Would you pay to keep diners at your favorite restaurant off of their cell phones? A restaurant in L.A. is doing just that.
Eva restaurant in West Hollywood is offering a 5% discount to customers if they check their cell phone at the door. While this is an interesting story, more importantly, it shows how new technology is being developed faster than etiquette can adjust. While common etiquette has become second nature, tech etiquette is fairly new, and the rules are constantly changing.
Having proper technology etiquette does not have to be a pain; there are many ways you can make it fun. One way is by making a game out of it. For example, when you are out at a bar or restaurant with friends or co-workers, place all of your phones in the center of the table. Whenever someone reaches out to answer or use his or her phone, that person pays for the next round of drinks or food.
Tech etiquette is not always as simple as just putting your phone away, however. Here are several behaviors that you should avoid:
1. You are sitting with someone, holding a conversation, and they take out their phone and start texting, and you feel like they are not paying attention to you. Do not check your phone when you are with other people. If you are expecting an important text, call, or email, let the person know beforehand.
2. You are walking down the sidewalk, when someone who is browsing the internet runs right into you, causing you to drop your things everywhere. Do not walk and text, email, or browse the internet. Not only does it look bad, you also risk harming yourself or others.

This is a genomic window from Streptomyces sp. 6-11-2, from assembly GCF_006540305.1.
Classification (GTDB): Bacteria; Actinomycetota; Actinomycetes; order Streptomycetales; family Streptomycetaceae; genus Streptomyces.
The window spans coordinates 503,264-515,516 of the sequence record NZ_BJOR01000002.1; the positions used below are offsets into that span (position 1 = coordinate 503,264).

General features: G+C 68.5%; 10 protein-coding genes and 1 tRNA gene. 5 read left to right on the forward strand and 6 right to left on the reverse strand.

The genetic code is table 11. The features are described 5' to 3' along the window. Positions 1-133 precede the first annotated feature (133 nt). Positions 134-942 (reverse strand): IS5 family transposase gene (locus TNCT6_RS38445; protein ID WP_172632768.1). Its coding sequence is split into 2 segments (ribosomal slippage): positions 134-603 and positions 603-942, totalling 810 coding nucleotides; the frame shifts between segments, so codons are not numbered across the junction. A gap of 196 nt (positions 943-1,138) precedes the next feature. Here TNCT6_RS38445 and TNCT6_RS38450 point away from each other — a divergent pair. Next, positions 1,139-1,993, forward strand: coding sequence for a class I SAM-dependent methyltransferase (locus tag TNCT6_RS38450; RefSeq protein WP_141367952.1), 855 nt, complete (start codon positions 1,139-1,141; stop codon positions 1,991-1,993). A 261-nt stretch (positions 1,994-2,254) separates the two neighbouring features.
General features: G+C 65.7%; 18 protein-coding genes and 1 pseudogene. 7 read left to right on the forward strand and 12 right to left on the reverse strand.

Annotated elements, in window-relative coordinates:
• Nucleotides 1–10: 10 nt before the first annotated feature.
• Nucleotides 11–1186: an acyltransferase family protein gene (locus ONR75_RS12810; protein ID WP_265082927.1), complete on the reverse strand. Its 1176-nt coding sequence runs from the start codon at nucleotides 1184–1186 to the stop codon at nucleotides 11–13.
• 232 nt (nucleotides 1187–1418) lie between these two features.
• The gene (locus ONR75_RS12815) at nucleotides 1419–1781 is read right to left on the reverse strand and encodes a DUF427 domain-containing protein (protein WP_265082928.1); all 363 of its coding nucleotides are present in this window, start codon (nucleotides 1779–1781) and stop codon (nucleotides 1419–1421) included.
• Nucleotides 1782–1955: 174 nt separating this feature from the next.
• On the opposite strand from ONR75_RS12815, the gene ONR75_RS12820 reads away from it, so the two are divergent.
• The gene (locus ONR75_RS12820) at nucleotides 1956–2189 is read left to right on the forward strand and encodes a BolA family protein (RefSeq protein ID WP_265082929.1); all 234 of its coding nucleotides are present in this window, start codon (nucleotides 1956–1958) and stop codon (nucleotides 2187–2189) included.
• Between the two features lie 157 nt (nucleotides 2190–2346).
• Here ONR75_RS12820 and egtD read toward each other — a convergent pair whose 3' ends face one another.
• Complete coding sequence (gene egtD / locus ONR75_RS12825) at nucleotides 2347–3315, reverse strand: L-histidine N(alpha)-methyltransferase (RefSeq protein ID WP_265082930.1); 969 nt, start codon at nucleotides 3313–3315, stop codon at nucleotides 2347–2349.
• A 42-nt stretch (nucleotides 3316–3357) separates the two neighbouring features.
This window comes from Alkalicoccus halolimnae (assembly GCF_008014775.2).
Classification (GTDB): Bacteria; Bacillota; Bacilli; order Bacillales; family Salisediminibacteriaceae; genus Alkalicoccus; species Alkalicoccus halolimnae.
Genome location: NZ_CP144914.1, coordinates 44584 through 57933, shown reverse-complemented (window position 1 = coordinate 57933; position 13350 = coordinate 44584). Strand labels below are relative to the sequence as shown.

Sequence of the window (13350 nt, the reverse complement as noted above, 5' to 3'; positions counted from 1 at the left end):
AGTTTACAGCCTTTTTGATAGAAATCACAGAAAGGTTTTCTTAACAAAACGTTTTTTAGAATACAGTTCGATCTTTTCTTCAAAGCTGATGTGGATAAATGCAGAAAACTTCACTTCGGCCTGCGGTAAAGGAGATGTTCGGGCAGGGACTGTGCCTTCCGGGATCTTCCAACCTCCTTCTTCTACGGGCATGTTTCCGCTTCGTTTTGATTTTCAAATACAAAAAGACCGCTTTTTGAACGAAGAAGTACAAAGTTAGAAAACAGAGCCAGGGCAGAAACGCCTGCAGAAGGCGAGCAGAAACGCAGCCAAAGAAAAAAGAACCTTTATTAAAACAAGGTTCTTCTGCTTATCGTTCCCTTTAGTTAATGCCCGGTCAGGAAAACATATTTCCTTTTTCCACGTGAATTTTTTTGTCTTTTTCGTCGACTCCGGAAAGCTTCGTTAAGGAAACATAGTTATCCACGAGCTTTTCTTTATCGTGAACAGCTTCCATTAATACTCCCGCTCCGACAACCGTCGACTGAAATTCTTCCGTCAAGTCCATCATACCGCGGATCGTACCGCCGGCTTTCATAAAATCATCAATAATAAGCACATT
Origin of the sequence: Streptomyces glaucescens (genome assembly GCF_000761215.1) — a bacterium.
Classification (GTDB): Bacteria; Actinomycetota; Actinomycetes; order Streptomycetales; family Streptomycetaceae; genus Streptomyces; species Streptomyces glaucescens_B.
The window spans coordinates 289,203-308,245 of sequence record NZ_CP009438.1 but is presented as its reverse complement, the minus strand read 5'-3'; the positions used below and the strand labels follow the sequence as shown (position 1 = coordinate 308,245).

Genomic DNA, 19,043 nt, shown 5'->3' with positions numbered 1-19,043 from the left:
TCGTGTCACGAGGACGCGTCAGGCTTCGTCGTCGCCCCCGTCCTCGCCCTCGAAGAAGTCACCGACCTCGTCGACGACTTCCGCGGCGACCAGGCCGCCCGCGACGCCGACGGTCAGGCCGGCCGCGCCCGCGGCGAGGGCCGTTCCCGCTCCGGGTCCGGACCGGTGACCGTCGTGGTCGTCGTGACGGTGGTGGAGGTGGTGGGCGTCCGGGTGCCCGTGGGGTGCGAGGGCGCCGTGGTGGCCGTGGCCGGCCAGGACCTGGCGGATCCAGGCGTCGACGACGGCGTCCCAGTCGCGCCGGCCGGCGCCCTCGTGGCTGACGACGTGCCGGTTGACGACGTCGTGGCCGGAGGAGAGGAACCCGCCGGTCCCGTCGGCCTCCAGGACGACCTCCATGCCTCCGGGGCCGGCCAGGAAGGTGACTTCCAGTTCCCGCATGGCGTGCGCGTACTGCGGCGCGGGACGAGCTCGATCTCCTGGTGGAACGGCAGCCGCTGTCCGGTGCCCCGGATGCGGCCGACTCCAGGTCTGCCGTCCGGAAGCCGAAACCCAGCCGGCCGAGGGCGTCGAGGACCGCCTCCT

3. You meet an old friend while on the subway and start up a conversation, but you can’t help but feel they are not listening with both of their headphones still in. When you run into someone while you have your headphones in, take them out to talk with them. If you keep them in, you are implying that they are not important.
4. You are sitting at the Department of Motor Vehicles, waiting your turn, when you hear loud screams, yells, and the sound of zombies from the phone the person next to you is holding. Turn off the sound to your phone when in use. The sounds from games, applications or other uses can be disruptive for those around you.
5. You are sitting in the theatre, watching the new release intently. The climactic scene is unfolding, when a bright light shines below you, drawing your attention and making you miss a vital part of the movie; someone has just opened their cell phone to respond to a text message. Keep your cell phone off during movies.
6. You are standing in line for checkout at the grocery store, and the person in front of you is taking a long time. The cashier is trying to hurry them along, but they are more interested in the conversation they are having on their phone than checking out and moving on. When you are checking out at a store, ordering food, or anything else where you are talking with someone, you should never be on the phone.
7. You are waiting in line at the bank with your child when the latest hardcore rap song starts playing from the pocket of the person in front of you – it is their ringtone. When possible, keep your cell phone on vibrate. If you have your phone in a briefcase or bag and need it on the ring, keep it on the default ringer. This is so that you will not disturb others with an obnoxious song or ringtone.
8. You are eating at your favorite restaurant, trying to hold a conversation with your friends, but you keep getting talked over by the person who is shouting into his phone a few tables away. When you are on the phone in public, make a conscious effort to keep your voice at a normal level. Often when on the phone, we speak louder than normal and do not realize it.
While tech etiquette is constantly changing, here is one simple rule that will always apply: imagine you are the other person, and if you would find it rude, then do not do it.
Are we missing any rules? If so, tell us in the comment section below.